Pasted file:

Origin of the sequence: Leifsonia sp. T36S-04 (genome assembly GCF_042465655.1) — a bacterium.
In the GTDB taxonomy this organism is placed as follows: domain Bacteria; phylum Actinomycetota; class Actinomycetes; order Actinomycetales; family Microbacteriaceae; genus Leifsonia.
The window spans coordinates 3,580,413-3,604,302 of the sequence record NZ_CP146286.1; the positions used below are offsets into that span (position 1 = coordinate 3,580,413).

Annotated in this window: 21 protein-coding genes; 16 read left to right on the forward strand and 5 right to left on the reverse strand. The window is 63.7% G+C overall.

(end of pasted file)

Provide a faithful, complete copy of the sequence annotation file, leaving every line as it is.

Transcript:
Origin of the sequence: Leifsonia sp. T36S-04 (genome assembly GCF_042465655.1) — a bacterium.
In the GTDB taxonomy this organism is placed as follows: domain Bacteria; phylum Actinomycetota; class Actinomycetes; order Actinomycetales; family Microbacteriaceae; genus Leifsonia.
The window spans coordinates 3,580,413-3,604,302 of the sequence record NZ_CP146286.1; the positions used below are offsets into that span (position 1 = coordinate 3,580,413).

Annotated in this window: 21 protein-coding genes; 16 read left to right on the forward strand and 5 right to left on the reverse strand. The window is 63.7% G+C overall.